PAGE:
Friday, October 21, 2016

This is Me: Part 2

     Yesterday you saw my story, part 1. Here is my part 2.

     Back in 2002, I moved to a cute little house on twenty acres. I am a country girl, so this was my heaven on earth. It was a boarding stable and my horse was there. There were three other families living there on the property - it had a total of four homes plus pastures, barns, and an arena for riding. I lived there with my second husband and things were very good for a while.

One of the barns

I rode my horse in this arena countless times over the years I lived here

     I lived here for about five years, mostly happily. But, then, we began having problems paying the bills. My then husband and I had a lot of stress and we were fighting a lot. In the middle of 2005, he left after a big fight and never returned home, except to pick up his things. My world turned upside down. I struggled to continue paying the rent for our home, barely manageable for the two of us and impossible for me on my own. I found a reliable roommate and things were going okay, I was figuring it out. Then my car was repossessed. I was supposed to be going to meet my sisters as I watched my car drive away, back in the possession of the lender. My kids and I walked to the bus stop and went to meet my sisters anyway. I didn't know what else to do. 
     As I was still reeling from the loss of my vehicle, my landlord gave me a sixty day notice to move. They were moving back in to the property and I had to go. This was the lowest point in my life and I felt completely, utterly helpless. 
     I ended up finding a little single wide mobile home (we called it the Tin Can) out in the mountains. The location was gorgeous and charming, and fairly remote. It was peaceful and lonely at the same time. We struggled. When my kids were not with me, I left the heat off in order to save money. The inside of the home was 40 degrees in the winter and I would invite the dogs into bed with me so I could share body heat with them. We often did not have enough to eat. 
     As the holidays approached, I was quite agitated about giving a Christmas to my two young children. I took a leap of faith and quit my job, partly so I could have my vacation pay-out for the extra cash. My gamble paid off and I found another job and eventually made enough money to be able to provide for my little family.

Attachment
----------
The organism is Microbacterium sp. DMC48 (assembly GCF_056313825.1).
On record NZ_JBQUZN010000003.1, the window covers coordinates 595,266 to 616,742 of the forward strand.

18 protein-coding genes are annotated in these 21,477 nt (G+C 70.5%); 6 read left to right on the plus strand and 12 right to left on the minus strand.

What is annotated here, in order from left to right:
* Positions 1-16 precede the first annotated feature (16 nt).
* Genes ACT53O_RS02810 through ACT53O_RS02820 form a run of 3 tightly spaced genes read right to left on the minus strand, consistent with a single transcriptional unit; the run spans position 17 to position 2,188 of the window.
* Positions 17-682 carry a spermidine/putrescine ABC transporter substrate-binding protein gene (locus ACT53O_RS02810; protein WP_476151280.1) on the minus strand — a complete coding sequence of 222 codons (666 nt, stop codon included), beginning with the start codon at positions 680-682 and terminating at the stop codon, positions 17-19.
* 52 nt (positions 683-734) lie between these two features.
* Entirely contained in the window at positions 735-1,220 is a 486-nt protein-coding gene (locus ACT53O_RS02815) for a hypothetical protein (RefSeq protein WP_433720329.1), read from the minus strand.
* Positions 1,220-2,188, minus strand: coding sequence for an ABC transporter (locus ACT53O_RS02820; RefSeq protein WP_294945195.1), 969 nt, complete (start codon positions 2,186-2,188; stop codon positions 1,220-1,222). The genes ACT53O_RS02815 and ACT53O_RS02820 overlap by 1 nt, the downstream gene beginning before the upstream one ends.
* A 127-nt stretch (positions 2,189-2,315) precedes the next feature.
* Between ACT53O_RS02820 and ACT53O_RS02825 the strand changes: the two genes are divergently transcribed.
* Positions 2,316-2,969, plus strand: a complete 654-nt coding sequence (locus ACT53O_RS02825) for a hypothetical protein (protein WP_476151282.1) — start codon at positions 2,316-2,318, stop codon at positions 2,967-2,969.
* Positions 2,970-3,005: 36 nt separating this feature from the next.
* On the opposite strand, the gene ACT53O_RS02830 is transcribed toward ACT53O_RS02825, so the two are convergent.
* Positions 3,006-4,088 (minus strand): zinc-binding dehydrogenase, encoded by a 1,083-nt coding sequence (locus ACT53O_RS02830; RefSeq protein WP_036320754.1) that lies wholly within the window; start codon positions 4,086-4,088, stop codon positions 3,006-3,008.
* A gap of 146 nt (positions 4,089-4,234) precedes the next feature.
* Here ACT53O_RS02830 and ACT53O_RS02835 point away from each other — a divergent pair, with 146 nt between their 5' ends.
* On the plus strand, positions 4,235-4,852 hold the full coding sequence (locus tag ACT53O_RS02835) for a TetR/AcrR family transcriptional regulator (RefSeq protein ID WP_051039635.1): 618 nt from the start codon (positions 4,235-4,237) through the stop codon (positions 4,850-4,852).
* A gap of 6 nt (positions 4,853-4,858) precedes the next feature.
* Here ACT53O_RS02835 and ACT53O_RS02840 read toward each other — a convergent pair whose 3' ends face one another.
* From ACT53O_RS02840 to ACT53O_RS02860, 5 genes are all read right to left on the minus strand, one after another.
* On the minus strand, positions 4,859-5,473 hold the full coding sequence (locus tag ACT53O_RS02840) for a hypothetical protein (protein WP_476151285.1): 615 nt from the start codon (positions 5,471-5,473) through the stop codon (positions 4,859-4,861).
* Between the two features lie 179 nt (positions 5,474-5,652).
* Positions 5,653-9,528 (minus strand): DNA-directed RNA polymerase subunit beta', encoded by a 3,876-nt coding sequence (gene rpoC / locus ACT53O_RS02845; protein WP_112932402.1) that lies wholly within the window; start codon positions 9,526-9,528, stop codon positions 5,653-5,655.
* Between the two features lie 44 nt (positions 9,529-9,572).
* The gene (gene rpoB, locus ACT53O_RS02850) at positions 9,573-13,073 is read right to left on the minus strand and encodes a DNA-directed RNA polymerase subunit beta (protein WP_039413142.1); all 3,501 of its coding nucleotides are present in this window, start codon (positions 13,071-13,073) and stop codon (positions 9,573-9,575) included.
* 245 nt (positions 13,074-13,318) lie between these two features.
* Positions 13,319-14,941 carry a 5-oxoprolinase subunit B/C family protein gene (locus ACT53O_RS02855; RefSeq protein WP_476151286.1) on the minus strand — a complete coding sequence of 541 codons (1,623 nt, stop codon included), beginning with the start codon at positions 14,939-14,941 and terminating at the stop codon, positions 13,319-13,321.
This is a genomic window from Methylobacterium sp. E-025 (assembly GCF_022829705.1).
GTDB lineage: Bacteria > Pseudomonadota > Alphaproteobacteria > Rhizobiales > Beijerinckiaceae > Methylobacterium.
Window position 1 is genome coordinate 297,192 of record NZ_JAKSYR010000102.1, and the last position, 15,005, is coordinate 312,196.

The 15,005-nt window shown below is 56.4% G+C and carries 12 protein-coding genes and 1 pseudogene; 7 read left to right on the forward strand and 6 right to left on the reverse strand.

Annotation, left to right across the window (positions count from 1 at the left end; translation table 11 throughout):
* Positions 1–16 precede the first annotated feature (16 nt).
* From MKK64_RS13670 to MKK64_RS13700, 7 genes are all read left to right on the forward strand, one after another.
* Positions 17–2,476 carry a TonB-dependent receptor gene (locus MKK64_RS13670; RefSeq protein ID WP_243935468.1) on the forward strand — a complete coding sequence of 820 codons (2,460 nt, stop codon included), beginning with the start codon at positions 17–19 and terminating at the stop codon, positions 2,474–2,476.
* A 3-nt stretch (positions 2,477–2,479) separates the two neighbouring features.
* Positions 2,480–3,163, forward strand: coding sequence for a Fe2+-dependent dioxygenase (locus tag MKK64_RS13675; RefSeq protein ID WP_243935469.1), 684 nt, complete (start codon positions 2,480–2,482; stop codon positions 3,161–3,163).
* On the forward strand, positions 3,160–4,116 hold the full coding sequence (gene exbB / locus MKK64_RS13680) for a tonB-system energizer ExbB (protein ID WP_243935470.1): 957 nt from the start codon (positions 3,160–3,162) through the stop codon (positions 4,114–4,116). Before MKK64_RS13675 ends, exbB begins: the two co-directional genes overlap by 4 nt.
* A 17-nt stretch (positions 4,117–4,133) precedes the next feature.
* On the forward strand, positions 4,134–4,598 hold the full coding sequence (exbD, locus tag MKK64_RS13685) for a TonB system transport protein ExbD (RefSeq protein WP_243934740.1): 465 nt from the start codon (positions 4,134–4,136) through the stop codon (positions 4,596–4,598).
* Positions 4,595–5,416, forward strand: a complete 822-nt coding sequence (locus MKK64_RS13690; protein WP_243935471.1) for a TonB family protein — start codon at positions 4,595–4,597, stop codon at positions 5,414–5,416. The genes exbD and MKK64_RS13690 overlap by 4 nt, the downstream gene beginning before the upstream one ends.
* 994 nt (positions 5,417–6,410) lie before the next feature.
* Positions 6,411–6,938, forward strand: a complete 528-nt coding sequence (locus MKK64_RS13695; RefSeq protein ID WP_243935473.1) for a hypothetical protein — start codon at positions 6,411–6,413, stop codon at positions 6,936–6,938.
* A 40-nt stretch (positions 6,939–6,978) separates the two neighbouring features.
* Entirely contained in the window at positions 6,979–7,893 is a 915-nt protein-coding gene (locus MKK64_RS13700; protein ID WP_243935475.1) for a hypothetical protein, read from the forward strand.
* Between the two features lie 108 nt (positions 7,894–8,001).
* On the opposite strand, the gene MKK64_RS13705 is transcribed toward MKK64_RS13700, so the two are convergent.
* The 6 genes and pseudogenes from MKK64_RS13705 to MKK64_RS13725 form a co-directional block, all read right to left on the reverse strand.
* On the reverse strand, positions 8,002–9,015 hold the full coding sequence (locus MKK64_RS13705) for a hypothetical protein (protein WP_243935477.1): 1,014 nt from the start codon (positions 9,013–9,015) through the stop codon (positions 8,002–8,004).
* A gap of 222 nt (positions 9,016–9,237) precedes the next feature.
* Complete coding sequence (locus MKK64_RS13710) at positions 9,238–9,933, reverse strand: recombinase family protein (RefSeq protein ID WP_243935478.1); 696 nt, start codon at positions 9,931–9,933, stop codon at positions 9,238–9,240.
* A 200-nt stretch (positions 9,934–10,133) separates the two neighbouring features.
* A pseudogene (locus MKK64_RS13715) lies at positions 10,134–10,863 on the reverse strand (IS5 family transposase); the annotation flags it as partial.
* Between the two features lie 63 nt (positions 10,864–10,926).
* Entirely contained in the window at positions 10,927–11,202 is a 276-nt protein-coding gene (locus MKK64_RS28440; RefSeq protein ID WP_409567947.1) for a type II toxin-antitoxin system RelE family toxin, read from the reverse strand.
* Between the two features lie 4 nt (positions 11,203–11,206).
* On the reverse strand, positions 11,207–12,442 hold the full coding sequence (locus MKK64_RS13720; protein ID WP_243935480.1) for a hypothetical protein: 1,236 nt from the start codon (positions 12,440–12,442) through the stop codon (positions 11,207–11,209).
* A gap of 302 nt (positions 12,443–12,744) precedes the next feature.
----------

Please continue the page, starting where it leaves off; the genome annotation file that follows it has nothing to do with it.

Fast forward three years from this and at this point, I had keys in hand for my own house. We were at the bottom of the housing crash and I had lost nothing (I had nothing to begin with) and I had been able to save for a down payment. I benefited where others had lost, unfortunately, and was finally able to afford my own house. 
     My kids are adults now, my youngest having just turned eighteen. We are still in our house and we now have plenty to eat. I am married again, to an honest, hard working man and we hold the title to our cars. 
     During my tumultuous years, besides my kids and my horse to keep me busy and happy, I had books to turn to. I was ALWAYS in the library, checking out new stories to read. It was then that I discovered Nicholas Sparks. I discovered historical romances. I discovered Ken Follett. Reading was my hobby, my greatest escape, something to keep my mind busy as I warmed my body during those 40 degree nights. This is when I discovered what a book hangover is. I mourned the loss of a character as if they were a friend who left me. This is why I do what I do. I love creating souvenirs, if you will, of your favorite literary experience. A reminder of the emotions that you felt while reading this book. Whether it was passion, pain, discovery that you felt, my handmade items will keep these experiences close to your heart. I once had a customer say that wearing my bracelet was like keeping her favorite characters close all the time. Reading a good book is a delicious experience and being able to wear a piece of that book can really extend the experience and heartfelt emotions, providing a way to gently ease your book hangover. My literary hair-of-the-dog. 
     So, to finish the story, my dog, Murphy, and my horse both crossed the rainbow bridge. My other dog from the Tin Can days is old and struggling. I don't think it will be long before he joins Murphy. Of course, I never saw my cars again but I did scrape together cash to buy an old Ford Explorer 4WD that I continue to drive now. That car is twenty one years old now and I still love her dearly. 

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